We hold Astronomy Day every year in mid-to-late October.  If possible, we select a Saturday with a first quarter Moon.  This puts the Moon, a popular viewing target for the public, high in the sky right at dusk yet not so bright as to overwhelm everything else in the sky.   This year, Astronomy Day is one day before First Quarter, so a big crescent Moon will be in the south-southwest at dusk.  Dominating the southern sky all evening, outshining everything else but the Moon, is the planet JupiterUranus and Neptune, though not visible with the naked eye, will also be in the south.  Other objects visible every October include the Andromeda Galaxy (the nearest galaxy to or own, not counting the Milky Way’s companions) and the Ring Nebula in Lyra (the remains of a star similar to our Sun).

As I write this, the weather forecast for Saturday is looking good.  A cold front should have cleared the area by then, leaving us with clear skies and perfect temperatures.  Therefore, we invite everyone to join us this Saturday for a wonderful afternoon and evening under the stars.  See you Saturday!

What Galileo Saw

Recently, we passed the anniversary of Galileo‘s trial before the Congregation for the Doctrine of the Faith (Inquisition) for teaching that the Earth orbits the Sun. As the current International Year of Astronomy honors Galileo’s observations and how they transformed astronomy, now is a good time to consider just what he saw through his telescope and why it was so revolutionary.

Loch Duich from Eilean Donan
Creative Commons License photo credit: atomicjeep

From November 30 to December 17, 1609, Galileo observed the Moon.  For a long time, medieval scholars had accepted the view of Aristotle, who  had taught that the heavens were perfect, unblemished, and unchanging.  This belief also dovetailed with the religious view of the heavens as the eternal abode of God.   Galileo’s telescope, however, revealed the mountains and valleys on the Moon’s surface.  Galileo could even see the shadows cast by lunar mountains.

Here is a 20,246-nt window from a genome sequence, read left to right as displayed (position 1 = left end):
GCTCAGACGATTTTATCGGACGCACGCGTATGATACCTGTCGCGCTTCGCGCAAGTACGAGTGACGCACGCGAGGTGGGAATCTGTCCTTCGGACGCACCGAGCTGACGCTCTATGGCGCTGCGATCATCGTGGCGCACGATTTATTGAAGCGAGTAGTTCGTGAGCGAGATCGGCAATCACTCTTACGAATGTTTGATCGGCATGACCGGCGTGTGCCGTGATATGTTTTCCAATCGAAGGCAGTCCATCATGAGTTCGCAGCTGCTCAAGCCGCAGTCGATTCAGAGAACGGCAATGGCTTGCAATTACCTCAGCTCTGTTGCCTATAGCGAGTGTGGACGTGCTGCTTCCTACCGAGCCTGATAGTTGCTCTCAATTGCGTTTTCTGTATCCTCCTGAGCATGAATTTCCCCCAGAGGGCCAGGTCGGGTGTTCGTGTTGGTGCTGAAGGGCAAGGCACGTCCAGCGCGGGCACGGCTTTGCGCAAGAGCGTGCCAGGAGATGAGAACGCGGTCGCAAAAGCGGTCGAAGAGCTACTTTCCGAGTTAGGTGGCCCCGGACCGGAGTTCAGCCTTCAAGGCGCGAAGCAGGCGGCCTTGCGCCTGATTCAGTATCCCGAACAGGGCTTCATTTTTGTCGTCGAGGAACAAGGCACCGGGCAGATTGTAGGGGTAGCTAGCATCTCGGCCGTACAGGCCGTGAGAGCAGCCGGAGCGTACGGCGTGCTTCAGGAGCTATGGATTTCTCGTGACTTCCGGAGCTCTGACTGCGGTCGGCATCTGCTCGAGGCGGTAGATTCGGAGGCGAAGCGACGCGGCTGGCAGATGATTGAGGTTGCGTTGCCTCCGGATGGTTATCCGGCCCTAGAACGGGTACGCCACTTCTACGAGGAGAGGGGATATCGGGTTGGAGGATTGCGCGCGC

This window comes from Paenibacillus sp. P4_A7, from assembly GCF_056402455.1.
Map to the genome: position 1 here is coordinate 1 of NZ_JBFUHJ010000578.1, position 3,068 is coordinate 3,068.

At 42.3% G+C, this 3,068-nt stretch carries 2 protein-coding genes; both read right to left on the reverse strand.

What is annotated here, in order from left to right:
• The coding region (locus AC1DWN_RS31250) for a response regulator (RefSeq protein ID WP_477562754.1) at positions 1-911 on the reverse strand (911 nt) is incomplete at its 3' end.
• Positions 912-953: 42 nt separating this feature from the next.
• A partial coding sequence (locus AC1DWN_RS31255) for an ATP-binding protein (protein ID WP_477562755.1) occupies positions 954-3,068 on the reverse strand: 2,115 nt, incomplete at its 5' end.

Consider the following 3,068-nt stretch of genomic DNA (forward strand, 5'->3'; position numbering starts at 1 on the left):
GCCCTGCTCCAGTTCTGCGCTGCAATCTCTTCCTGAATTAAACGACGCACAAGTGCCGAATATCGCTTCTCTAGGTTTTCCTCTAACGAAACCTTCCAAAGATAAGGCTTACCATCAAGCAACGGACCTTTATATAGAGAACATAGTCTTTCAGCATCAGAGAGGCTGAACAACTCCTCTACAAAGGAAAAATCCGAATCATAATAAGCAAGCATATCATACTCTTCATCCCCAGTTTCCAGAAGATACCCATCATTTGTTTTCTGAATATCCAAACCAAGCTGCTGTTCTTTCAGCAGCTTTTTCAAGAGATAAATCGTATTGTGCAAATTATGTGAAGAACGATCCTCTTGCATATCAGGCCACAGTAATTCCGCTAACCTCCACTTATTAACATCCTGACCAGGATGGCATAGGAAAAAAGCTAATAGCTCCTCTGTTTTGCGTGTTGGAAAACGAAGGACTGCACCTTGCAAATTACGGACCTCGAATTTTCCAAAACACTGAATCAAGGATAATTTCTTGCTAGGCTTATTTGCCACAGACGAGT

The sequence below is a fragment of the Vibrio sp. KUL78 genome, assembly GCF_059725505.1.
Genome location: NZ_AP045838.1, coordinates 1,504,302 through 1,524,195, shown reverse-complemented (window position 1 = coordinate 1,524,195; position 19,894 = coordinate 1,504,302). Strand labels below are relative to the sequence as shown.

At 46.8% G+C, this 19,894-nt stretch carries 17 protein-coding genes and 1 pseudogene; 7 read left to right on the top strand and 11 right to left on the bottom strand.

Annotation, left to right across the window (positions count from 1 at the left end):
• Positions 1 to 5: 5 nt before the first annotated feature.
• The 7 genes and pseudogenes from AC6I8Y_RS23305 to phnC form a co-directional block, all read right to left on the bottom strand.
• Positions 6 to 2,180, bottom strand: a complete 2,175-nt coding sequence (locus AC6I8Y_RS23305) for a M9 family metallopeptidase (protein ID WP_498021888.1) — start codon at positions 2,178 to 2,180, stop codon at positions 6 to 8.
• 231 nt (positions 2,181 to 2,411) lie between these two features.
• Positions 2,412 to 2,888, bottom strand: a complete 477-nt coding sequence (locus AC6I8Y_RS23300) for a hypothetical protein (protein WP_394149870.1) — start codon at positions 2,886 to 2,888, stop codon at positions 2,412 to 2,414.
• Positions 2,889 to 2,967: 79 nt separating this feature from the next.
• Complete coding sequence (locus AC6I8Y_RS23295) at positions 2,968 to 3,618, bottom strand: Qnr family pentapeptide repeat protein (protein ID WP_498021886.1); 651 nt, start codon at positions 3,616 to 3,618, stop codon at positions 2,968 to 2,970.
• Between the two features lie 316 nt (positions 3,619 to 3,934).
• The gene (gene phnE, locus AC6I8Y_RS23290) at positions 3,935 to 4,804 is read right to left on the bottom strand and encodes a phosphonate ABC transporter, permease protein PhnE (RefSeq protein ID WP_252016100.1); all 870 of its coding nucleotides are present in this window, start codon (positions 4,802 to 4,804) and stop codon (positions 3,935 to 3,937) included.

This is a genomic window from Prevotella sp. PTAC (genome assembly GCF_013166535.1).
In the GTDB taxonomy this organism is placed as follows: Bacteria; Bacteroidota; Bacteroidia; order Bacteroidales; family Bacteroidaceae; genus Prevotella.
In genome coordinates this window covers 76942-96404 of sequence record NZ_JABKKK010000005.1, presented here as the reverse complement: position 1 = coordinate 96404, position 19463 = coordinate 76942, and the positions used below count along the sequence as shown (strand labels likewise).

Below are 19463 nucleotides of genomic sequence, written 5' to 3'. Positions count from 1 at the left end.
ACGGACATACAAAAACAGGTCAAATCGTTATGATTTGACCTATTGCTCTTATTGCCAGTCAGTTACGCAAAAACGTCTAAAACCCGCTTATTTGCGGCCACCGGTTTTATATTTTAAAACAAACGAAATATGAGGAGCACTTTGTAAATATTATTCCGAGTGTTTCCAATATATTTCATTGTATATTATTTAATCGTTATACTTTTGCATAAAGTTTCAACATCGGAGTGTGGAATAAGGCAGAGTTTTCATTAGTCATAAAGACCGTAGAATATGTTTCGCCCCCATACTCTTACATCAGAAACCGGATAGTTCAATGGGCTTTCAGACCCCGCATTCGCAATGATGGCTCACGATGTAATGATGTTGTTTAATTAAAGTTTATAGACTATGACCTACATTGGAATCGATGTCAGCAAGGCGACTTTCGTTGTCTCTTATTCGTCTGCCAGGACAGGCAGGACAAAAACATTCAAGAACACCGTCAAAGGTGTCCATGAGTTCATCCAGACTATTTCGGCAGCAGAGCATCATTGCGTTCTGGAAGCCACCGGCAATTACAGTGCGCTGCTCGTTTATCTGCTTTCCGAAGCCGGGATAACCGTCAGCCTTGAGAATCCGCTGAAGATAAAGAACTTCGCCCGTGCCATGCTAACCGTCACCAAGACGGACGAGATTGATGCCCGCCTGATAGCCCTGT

In January 1610, Galileo turned his attention to Jupiter, the brightest object in the evening sky at the time, aside from the Moon.  Also, Jupiter was just past opposition and therefore high in the sky for much of the night.  On January 7, Galileo observed three ‘stars’ in a straight line with Jupiter, two to the left and one to the right like so:

**                            O                                                       *

Galileo knew that Jupiter was just past opposition and was therefore in retrograde motion.  (Earth had just passed between the Sun and Jupiter, and Earth’s faster orbit was making Jupiter seem to drift backwards against the background stars).  Thus, Galileo expected Jupiter to have shifted to the west, or to the right in his telescopic view, by the following night.  Instead, on January 8, Galileo saw this in his telescope:

O           *             *              *

Jupiter seemed to have gone the wrong way! Thus intrigued, Galileo continued observing Jupiter for the following week.  He saw that the ‘stars’ always appeared in line with Jupiter and to its left or right, but not in exactly the same place night to night. Although Jupiter was changing position against the background stars, it never left these companions behind.

Creative Commons License photo credit: ComputerHotline

Galileo also began to notice  fourth ‘star’, which had been too far from Jupiter and thus out of the field of view on January 7 and 8.  These ‘stars’, Galileo realized, were in fact satellites of Jupiter.   He published his findings in his book Sidereus Nuncius (“Starry Messenger”) in March 1610.  Galileo called the moons the ‘Medicean Stars’ in honor of his patron Cosimo II of Medici and numbered them  1 to 4 in his observing notebooks.  It wasn’t until the 19th century that astronomers, following a suggestion made by Johannes Kepler to Simon Marius, began using names from Greek myth.  Thus, today we know the Galilean moons of Jupiter as Io, Europa, Ganymede, and Callisto.